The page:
The guardian goddess thus subdued.
The Vanar chief his way pursued,
And reached the broad imperial street
Where fresh-blown flowers were bright and sweet.
The city seemed a fairer sky
Where cloud-like houses rose on high,
Whence the soft sound of tabors came
Through many a latticed window frame,
And ever and anon rang out
The merry laugh and joyous shout.
From house to house the Vanar went
And marked each varied ornament,
Where leaves aud blossoms deftly strung
About the crystal columns hung.
Then soft and full and sweet and clear
The song of women charmed his ear,
And, blending with their dulcet tones,
Their anklets' chime and tinkling zones.
He heard the Rakshas minstrel sing
The praises of their matchless king;
And softly through the evening air
Came murmurings of text and prayer,
Here moved a priest with tonsured head,
And there an eager envoy sped,
Mid crowds with hair in matted twine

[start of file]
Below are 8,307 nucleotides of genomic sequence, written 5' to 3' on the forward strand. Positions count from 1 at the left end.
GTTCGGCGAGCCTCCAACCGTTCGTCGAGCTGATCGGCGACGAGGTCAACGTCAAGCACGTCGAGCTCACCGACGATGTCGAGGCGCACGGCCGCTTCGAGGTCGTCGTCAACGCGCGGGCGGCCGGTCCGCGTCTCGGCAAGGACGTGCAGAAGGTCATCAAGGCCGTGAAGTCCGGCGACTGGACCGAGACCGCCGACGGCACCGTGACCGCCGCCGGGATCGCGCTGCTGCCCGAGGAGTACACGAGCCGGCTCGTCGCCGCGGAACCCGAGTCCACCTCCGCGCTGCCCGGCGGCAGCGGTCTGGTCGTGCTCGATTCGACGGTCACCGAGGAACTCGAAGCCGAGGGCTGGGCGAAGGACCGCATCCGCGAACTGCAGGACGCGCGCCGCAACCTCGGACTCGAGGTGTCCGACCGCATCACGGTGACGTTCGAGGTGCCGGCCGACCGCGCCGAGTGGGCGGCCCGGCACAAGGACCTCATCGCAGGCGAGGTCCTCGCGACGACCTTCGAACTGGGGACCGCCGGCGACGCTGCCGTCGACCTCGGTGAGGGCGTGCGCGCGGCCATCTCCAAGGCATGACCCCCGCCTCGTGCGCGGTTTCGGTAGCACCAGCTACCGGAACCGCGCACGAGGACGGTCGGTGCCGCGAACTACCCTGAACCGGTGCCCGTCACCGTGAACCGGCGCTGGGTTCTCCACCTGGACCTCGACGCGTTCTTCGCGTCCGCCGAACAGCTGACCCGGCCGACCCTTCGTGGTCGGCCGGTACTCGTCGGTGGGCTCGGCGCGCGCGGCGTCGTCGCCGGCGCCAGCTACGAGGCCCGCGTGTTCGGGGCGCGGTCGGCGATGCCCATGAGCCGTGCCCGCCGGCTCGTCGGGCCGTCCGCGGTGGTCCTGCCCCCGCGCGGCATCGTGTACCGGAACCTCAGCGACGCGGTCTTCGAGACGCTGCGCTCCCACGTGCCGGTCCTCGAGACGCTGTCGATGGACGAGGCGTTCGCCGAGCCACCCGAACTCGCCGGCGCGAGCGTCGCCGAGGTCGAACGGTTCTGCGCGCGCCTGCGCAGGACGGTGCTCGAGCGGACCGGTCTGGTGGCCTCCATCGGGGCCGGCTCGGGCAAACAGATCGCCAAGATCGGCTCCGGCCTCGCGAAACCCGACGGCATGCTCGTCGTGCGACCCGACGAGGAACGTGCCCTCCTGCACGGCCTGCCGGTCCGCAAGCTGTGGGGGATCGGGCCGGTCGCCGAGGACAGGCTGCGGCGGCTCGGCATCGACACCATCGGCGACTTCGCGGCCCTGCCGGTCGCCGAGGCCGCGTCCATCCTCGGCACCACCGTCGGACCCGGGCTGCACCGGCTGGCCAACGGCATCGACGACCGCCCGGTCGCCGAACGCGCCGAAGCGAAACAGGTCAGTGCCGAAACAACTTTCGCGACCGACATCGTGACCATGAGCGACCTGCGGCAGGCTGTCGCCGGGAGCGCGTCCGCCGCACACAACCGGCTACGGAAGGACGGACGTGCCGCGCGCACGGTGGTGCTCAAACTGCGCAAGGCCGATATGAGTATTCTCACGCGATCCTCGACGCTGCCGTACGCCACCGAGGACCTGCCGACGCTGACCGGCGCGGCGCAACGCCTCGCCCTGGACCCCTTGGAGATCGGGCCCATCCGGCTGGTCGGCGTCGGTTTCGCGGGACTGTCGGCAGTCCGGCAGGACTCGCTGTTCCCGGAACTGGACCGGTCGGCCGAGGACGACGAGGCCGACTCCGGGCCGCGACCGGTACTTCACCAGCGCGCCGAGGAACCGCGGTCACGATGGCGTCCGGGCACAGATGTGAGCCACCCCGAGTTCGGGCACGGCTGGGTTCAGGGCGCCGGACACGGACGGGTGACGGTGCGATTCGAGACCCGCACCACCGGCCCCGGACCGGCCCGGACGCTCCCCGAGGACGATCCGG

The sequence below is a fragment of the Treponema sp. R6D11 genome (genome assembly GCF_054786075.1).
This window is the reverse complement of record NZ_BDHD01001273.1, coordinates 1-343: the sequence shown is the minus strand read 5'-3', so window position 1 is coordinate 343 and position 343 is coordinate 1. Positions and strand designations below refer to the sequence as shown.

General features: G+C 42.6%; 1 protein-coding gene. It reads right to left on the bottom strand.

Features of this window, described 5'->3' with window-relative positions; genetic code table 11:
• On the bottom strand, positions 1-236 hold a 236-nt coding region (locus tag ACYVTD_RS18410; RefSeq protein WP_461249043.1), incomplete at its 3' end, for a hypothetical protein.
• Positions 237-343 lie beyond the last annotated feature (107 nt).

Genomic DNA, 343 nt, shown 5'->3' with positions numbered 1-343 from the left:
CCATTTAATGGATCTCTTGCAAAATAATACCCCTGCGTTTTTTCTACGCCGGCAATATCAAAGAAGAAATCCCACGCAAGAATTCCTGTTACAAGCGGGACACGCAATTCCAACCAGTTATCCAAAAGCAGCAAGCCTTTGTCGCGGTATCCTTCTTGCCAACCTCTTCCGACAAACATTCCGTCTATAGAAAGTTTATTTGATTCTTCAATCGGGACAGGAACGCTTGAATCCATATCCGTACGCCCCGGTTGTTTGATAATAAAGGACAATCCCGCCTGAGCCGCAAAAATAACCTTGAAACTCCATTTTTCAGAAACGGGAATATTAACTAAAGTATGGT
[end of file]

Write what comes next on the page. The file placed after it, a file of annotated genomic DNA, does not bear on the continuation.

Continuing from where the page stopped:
Clothed in the skins of deer and kine,--
Whose only arms, which none might blame,
Were blades of grass and holy flame 1b
There savage warriors roamed in bands
With clubs and maces in their bauds,
Some dwarfish forms, some huge of size.
With single ears and single eyes.
Some shone in glittering mail arrayed
With bow and mace and flashing blade;
Fiends of all shapes and every hue,
Some fierce and foul, some fair to view.
He saw the grisly legions wait
In strictest watch at Rávan's gate,
Whose palace on the mountain crest
Rose proudly towering o'er the rest,
Fenced with high ramparts from the foe,
And lotus-covered moats below.
But Hanuman, unhindered, found
Quick passage through the guarded bound,
Mid elephants of noblest breed,
And gilded car and neighing steed.
398:1b Priests who fought only with the weapons of religion, the sacred grass used like the verbena of the Romans at sacred rites and the consecrated fire to consume the offering of ghee.